RIFFS / Jon Marsh of The Beloved sings the praises of Ten City's 'Right You'

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The Independent Culture
'I FIRST heard this in its extended single form in 1988, on the dance-floor rather than on the radio. The difference with house tracks then was that most were proper songs, with a sung rather than sampled vocal, and a verse-chorus structure. I was in bliss on the dance floor three weeks running, and, as it had a tune, I could hum it to the staff in the record shop and get a copy. And it sounded just as good at home in the living room, which is rare.

It's a standard 120bpm early house track, not frantic, built around this very fluid bassline which is rooted in Sixties soul. Apart from the drums, everything, all the horns, the bass and the guitar, is played live. Marshall Jefferson produced the track and Steve Silk Hurley mixed it, so it's a real deep house classic, all very Chicago, before the New Yorkers took over.

Ten City songs have always been boy meets girl, loses girl and feels awful about it. It goes, 'I've asked all my friends what should I do? / But the trail always leads right back to you'. Byron Stingily (there are two Byrons in the band, it's worth liking them for that alone) sings in this high and rather loose falsetto. The other two come in on 'Right back to you' in harmony, and that repeated becomes the chorus. There are four verses, with fairly standard couplets like 'hide / pride', 'on my knees / begging you please'. If they had a greater lyrical range they could be fantastic, but it's a bit limited.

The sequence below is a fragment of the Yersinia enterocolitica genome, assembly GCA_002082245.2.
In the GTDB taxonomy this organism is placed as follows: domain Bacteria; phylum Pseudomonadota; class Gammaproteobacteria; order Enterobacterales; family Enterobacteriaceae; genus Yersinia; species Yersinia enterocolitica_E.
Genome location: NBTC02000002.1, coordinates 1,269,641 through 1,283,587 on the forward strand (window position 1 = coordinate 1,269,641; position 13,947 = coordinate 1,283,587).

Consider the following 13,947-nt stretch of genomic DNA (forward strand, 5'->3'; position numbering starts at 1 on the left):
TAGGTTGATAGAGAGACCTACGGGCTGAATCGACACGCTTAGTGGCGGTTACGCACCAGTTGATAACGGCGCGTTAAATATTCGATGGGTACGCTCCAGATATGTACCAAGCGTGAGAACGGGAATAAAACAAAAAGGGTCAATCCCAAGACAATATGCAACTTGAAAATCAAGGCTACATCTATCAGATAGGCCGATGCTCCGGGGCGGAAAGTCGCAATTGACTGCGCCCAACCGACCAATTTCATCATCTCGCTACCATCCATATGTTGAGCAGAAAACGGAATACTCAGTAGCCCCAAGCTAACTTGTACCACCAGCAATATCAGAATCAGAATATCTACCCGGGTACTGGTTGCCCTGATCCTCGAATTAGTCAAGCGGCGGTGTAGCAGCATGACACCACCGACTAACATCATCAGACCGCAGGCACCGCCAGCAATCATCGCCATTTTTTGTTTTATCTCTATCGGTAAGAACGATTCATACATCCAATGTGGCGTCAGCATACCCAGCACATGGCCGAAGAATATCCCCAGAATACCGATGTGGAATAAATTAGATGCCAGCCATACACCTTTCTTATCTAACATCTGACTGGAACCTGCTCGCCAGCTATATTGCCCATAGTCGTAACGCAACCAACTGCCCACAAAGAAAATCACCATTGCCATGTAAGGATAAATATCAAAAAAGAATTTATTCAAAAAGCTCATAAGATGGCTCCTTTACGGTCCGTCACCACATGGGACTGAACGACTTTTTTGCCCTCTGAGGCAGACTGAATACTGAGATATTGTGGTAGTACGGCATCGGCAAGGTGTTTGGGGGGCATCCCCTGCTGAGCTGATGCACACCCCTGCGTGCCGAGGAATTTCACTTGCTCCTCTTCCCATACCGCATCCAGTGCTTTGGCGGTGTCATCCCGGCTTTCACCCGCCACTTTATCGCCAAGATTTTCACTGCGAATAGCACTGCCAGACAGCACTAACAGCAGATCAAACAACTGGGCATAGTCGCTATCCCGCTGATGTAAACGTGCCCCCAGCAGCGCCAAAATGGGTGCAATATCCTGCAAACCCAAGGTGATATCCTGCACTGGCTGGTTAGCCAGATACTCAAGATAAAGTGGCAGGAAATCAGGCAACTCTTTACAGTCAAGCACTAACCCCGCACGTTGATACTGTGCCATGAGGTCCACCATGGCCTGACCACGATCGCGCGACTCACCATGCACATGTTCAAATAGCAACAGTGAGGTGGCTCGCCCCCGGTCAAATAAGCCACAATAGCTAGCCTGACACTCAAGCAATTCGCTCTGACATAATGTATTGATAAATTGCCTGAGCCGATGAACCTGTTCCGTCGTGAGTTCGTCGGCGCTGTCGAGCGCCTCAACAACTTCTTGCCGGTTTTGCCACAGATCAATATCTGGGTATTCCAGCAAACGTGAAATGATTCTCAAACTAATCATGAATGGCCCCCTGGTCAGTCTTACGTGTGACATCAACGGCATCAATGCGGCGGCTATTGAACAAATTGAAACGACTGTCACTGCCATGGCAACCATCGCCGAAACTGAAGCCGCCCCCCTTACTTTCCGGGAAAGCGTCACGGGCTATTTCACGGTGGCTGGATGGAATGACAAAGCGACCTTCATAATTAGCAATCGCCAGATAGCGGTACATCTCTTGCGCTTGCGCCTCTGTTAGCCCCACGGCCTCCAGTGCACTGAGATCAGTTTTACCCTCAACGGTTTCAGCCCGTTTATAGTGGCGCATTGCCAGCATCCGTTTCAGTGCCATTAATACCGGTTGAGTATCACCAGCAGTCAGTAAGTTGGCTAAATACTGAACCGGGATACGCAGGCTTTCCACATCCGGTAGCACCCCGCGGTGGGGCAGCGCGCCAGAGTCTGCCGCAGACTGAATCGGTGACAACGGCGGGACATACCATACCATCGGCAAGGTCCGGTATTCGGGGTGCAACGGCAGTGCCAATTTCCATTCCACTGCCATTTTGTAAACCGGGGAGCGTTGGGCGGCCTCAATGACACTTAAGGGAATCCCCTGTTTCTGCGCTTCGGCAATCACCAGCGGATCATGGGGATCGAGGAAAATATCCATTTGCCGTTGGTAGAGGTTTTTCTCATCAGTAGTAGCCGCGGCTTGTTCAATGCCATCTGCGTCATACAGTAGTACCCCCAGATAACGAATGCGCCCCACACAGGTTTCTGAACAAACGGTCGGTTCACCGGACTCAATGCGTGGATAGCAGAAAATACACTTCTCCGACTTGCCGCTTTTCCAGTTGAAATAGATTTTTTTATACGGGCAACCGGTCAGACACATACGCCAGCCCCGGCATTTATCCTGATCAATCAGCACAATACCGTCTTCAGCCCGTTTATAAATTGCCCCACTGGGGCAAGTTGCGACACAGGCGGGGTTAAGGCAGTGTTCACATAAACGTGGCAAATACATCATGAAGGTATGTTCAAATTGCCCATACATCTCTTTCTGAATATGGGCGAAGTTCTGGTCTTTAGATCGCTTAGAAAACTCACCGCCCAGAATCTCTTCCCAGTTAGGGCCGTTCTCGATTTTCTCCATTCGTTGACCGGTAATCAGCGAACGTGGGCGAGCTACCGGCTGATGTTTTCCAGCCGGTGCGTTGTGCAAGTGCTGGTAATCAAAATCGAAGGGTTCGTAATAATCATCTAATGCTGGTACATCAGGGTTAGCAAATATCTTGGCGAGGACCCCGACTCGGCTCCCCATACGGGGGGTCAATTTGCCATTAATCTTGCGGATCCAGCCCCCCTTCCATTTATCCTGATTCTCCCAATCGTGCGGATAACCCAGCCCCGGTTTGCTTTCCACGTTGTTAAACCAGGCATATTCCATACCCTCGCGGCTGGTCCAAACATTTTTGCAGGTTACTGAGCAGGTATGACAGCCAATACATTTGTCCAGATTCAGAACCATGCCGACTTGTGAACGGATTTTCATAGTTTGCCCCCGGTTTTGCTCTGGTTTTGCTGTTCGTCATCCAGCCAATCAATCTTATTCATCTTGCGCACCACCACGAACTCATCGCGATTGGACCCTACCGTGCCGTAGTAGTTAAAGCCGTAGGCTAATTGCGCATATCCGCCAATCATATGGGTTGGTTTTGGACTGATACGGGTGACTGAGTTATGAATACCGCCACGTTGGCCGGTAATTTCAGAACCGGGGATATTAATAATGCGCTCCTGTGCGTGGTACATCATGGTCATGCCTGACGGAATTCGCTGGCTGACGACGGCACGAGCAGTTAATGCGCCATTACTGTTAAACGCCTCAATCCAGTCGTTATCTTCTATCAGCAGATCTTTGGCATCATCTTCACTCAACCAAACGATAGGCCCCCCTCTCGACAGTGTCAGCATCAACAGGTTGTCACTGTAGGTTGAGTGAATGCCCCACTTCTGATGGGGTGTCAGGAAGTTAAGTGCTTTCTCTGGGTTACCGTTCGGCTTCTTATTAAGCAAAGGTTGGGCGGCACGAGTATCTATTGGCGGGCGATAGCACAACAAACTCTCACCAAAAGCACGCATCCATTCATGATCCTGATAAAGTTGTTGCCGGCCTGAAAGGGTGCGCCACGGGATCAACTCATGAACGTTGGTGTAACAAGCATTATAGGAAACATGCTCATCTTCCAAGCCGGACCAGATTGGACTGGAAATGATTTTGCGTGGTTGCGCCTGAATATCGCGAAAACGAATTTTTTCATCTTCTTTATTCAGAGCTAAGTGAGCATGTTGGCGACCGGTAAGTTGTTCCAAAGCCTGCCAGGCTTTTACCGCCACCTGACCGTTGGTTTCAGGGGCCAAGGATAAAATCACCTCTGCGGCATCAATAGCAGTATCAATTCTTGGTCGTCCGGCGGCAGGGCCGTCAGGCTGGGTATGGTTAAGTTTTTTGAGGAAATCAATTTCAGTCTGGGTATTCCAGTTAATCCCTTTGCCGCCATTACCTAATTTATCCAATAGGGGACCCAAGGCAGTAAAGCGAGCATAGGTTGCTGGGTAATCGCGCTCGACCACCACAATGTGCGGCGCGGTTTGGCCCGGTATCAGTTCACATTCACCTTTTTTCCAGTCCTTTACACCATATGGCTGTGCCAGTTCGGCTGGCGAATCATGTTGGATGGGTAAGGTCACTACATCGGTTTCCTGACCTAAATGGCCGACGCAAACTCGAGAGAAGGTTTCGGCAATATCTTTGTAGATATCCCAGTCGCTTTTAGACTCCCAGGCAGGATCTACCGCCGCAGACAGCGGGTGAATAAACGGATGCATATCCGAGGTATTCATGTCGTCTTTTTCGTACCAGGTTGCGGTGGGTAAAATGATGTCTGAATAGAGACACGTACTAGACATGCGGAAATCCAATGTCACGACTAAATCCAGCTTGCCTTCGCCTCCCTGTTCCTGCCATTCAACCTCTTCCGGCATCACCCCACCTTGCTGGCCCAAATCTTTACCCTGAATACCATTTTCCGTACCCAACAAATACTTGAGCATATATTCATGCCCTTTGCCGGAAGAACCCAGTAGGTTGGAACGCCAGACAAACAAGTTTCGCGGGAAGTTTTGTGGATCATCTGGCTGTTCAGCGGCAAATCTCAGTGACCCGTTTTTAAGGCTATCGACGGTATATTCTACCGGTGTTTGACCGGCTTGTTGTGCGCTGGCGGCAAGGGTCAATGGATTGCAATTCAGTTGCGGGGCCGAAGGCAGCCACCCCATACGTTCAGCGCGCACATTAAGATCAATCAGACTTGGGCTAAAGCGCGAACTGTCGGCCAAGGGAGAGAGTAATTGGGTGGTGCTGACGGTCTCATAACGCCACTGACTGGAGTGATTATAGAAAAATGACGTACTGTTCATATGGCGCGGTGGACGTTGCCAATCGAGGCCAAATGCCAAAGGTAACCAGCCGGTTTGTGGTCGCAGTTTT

Still, the song is fantastic because of the melodies: in most songs you rush through the verse to the chorus, which carries the tune, but here the verse, chorus and Middle Eight all have their own melodies. The killer one is in the Middle Eight, it's like a Motown track, with the bass descending a note with every bar. The drumming is the classic house beat: four-to-the-floor, high hat, bass and snare with big tom fills going on. This type of dance rhythm highlights the dramatic stuff in the track. Static parts on top of, say, a wandering bassline can also appear to change, even though they don't. It makes for a real dynamic song. Nowadays house has either a good rhythm track or a good melody, but this has both.'

'Right Back To You' is on Ten City's CD, Foundation (Atlantic).

(Photograph omitted)

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